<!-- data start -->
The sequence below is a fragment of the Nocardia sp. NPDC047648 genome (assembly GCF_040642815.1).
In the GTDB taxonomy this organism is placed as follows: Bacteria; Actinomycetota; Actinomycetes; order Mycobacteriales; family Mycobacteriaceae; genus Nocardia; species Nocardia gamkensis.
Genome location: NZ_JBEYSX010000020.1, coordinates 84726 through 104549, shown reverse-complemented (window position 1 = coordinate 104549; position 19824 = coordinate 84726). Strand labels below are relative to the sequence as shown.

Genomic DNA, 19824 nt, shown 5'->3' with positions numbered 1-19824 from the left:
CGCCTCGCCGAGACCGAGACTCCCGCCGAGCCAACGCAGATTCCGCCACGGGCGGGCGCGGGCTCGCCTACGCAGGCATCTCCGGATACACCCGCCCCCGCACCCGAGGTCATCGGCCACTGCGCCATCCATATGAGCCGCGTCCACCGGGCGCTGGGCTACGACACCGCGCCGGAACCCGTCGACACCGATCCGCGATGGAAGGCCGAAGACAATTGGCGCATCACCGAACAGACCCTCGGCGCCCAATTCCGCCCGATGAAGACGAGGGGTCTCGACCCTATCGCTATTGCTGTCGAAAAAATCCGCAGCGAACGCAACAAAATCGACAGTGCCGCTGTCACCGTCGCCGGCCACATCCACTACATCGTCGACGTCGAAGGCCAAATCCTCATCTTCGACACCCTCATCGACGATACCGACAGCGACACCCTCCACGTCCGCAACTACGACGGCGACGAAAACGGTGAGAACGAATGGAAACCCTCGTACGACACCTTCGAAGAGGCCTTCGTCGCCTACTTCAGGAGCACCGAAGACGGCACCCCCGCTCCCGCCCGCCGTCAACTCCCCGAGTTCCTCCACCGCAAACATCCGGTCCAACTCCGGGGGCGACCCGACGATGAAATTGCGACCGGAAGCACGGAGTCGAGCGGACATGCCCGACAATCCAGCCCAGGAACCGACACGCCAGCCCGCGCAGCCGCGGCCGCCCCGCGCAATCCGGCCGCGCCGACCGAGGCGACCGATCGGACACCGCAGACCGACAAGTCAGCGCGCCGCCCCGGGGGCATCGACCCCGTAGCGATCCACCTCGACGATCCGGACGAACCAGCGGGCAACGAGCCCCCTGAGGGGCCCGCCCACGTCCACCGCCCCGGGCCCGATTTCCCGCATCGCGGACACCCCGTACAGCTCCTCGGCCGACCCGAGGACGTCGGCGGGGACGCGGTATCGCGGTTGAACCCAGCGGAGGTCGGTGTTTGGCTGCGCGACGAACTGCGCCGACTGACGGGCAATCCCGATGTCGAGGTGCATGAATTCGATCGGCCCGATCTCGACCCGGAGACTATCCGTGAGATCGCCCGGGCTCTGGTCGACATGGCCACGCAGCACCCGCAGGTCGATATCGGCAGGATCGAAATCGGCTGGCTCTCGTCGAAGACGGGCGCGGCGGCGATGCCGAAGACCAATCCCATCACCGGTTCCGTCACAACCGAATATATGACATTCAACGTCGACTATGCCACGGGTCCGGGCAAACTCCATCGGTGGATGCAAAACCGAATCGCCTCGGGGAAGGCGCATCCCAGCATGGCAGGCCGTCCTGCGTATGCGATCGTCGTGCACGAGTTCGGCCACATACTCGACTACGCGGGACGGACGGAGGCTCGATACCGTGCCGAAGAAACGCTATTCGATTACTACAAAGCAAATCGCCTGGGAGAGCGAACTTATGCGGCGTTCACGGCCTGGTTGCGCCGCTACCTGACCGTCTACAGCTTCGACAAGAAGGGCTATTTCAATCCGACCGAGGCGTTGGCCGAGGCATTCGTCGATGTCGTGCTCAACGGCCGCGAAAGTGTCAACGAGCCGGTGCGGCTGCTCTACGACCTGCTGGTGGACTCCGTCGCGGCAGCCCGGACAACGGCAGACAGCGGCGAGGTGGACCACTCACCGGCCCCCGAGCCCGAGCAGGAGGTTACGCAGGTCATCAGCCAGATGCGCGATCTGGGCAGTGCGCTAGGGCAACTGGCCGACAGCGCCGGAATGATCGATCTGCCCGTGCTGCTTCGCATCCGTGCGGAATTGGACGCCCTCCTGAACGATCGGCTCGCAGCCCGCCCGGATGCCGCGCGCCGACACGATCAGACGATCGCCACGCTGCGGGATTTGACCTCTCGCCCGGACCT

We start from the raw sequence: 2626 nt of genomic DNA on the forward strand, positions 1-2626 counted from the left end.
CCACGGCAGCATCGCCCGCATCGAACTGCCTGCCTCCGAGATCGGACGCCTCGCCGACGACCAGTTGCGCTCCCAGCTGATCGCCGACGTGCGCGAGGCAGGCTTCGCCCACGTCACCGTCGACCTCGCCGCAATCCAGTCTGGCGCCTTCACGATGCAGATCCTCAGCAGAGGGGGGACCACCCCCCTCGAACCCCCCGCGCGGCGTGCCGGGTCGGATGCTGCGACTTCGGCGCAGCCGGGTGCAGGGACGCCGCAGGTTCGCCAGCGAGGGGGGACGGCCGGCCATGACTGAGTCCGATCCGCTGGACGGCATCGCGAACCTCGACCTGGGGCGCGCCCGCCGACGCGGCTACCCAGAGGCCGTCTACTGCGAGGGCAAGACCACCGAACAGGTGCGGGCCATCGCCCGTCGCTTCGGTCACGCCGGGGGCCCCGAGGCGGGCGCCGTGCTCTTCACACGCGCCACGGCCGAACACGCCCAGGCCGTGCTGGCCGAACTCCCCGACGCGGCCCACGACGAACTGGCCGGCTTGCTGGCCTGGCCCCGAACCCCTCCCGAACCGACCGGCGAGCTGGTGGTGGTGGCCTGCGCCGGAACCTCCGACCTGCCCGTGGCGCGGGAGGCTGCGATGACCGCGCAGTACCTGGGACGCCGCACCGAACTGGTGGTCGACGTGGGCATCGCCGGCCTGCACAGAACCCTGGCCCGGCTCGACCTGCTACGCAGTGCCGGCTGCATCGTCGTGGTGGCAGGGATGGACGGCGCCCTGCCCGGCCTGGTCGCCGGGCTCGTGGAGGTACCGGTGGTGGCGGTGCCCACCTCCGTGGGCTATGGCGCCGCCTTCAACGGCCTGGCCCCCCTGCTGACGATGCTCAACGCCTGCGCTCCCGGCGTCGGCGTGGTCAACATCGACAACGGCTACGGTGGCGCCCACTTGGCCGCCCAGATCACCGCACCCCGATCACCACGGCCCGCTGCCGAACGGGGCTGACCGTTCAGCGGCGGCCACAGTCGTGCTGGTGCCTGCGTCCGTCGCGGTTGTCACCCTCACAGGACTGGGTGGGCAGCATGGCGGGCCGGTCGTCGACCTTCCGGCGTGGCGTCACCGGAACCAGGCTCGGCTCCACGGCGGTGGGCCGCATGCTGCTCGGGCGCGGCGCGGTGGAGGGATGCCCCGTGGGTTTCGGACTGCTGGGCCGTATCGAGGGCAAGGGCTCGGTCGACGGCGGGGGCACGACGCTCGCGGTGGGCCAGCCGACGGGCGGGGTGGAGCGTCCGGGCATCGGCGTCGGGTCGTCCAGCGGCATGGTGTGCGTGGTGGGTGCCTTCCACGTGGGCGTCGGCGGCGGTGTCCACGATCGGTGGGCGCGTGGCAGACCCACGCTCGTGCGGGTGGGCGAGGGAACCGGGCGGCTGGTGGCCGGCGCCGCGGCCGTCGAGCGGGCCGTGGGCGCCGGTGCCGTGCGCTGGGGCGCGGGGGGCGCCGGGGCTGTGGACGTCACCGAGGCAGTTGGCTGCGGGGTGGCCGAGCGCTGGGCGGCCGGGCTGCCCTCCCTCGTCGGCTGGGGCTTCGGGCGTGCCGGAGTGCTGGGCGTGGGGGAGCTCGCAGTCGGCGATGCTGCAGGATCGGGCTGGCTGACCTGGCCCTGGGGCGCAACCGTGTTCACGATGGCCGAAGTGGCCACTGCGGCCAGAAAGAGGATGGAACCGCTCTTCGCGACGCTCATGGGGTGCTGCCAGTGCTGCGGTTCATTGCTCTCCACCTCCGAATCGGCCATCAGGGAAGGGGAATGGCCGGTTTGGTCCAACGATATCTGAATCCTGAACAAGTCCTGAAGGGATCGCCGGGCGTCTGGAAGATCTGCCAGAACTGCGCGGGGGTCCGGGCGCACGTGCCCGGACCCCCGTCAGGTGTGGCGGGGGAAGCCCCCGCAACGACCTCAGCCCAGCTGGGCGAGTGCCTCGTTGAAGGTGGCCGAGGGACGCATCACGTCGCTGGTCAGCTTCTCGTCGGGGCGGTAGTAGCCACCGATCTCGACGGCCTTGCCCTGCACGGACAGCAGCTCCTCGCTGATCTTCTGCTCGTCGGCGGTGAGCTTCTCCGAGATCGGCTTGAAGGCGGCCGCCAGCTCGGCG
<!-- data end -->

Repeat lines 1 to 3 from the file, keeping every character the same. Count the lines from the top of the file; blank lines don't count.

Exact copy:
The sequence below is a fragment of the Nocardia sp. NPDC047648 genome (assembly GCF_040642815.1).
In the GTDB taxonomy this organism is placed as follows: Bacteria; Actinomycetota; Actinomycetes; order Mycobacteriales; family Mycobacteriaceae; genus Nocardia; species Nocardia gamkensis.
Genome location: NZ_JBEYSX010000020.1, coordinates 84726 through 104549, shown reverse-complemented (window position 1 = coordinate 104549; position 19824 = coordinate 84726). Strand labels below are relative to the sequence as shown.